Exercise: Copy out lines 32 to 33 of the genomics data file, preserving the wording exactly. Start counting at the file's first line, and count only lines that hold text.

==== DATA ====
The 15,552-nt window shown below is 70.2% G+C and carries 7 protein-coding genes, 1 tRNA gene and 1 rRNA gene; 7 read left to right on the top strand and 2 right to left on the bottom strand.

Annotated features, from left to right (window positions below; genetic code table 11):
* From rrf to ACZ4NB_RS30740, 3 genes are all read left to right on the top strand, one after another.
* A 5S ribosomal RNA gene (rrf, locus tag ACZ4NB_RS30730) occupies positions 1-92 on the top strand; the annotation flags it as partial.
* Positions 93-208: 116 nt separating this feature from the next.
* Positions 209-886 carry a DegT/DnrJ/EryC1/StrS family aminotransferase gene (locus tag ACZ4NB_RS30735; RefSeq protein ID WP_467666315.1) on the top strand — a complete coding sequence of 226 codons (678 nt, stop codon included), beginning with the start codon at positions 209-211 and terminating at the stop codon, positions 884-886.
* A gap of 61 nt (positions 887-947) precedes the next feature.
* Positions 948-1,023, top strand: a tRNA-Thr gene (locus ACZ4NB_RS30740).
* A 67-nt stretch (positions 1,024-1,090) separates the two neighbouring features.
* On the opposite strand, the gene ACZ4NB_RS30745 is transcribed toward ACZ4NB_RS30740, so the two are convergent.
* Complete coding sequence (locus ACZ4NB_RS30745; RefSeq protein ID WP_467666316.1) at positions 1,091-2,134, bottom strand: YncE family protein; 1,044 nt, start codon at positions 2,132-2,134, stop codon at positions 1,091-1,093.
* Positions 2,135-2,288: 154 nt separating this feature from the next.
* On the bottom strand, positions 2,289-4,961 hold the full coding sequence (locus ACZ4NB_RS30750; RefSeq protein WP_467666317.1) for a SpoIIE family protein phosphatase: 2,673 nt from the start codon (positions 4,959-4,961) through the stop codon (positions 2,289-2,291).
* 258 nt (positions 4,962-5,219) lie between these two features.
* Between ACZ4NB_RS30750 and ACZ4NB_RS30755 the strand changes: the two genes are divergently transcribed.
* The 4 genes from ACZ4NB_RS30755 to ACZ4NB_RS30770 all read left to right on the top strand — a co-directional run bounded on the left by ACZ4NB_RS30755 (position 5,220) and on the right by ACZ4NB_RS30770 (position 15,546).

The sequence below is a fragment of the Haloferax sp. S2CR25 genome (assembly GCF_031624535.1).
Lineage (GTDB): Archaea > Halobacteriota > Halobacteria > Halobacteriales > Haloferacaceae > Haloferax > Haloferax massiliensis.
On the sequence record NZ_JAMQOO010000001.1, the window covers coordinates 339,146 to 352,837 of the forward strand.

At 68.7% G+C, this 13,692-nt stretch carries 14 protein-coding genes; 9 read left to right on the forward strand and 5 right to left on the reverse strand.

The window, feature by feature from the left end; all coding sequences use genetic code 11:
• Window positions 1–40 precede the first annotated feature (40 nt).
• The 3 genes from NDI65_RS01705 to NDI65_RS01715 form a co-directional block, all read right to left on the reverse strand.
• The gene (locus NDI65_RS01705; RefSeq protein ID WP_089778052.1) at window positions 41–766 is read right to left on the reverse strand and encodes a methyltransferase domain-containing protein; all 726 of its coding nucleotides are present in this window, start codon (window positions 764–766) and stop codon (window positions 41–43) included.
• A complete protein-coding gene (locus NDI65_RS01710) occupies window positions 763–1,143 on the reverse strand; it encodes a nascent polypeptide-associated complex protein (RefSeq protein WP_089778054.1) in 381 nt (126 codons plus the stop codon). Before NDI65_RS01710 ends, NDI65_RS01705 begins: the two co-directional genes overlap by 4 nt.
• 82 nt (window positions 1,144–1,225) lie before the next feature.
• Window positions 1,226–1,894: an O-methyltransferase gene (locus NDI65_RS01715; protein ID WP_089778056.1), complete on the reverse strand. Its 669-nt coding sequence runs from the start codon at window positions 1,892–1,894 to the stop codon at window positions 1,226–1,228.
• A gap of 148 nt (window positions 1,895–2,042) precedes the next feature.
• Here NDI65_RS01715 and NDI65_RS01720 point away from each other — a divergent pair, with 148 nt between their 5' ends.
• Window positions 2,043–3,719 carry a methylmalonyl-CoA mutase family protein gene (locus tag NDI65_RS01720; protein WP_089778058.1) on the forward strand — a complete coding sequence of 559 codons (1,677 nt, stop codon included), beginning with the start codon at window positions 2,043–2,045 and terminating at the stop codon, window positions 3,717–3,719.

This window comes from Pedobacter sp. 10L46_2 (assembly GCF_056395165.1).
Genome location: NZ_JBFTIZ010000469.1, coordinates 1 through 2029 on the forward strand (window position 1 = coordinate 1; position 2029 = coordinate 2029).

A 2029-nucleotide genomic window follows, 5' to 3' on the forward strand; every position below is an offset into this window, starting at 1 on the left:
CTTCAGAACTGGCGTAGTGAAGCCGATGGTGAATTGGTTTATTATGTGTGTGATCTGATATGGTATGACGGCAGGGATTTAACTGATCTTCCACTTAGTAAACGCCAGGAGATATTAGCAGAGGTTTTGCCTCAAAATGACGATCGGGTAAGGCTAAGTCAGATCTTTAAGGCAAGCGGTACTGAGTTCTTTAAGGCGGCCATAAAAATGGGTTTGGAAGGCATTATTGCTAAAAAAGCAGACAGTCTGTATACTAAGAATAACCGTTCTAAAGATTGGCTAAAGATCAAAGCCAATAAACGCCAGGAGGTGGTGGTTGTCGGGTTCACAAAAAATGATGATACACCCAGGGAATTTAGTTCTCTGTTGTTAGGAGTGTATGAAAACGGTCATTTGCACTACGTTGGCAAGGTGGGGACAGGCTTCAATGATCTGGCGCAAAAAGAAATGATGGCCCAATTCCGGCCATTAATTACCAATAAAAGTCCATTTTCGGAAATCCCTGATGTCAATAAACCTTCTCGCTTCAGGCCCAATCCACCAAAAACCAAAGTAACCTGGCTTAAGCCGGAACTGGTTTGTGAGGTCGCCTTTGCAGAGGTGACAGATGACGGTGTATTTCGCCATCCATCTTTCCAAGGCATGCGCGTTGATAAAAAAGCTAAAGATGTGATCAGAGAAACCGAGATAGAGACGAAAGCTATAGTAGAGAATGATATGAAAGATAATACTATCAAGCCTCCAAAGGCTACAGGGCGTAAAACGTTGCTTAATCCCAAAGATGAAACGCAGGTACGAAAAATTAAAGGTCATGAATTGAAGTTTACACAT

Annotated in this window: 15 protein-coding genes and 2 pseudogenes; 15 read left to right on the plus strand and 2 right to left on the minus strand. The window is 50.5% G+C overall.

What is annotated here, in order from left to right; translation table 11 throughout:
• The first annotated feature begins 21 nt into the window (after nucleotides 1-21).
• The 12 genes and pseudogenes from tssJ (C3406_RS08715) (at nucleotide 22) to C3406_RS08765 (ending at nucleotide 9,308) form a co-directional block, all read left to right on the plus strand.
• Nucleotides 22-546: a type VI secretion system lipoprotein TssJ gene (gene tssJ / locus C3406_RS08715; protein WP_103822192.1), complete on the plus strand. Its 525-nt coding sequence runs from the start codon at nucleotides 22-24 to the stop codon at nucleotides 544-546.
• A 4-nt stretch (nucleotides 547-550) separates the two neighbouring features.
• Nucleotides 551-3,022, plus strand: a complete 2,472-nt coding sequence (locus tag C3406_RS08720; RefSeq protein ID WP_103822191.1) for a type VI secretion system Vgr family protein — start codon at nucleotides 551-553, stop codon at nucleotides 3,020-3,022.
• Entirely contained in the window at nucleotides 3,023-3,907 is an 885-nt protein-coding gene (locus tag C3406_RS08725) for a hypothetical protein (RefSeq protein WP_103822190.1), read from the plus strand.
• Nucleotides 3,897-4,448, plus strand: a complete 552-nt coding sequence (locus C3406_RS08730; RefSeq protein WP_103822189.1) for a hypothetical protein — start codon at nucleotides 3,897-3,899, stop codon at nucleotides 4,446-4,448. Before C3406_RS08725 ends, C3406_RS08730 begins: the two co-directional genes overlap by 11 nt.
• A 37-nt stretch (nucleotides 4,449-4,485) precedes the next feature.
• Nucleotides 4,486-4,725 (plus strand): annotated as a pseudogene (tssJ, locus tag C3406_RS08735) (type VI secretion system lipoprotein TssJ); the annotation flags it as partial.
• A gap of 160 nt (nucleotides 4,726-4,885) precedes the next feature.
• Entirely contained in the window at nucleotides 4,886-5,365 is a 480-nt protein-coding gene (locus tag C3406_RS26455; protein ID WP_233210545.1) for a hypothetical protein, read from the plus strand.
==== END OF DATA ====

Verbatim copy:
Genome location: NZ_JBFTIZ010000469.1, coordinates 1 through 2029 on the forward strand (window position 1 = coordinate 1; position 2029 = coordinate 2029).

A 2029-nucleotide genomic window follows, 5' to 3' on the forward strand; every position below is an offset into this window, starting at 1 on the left: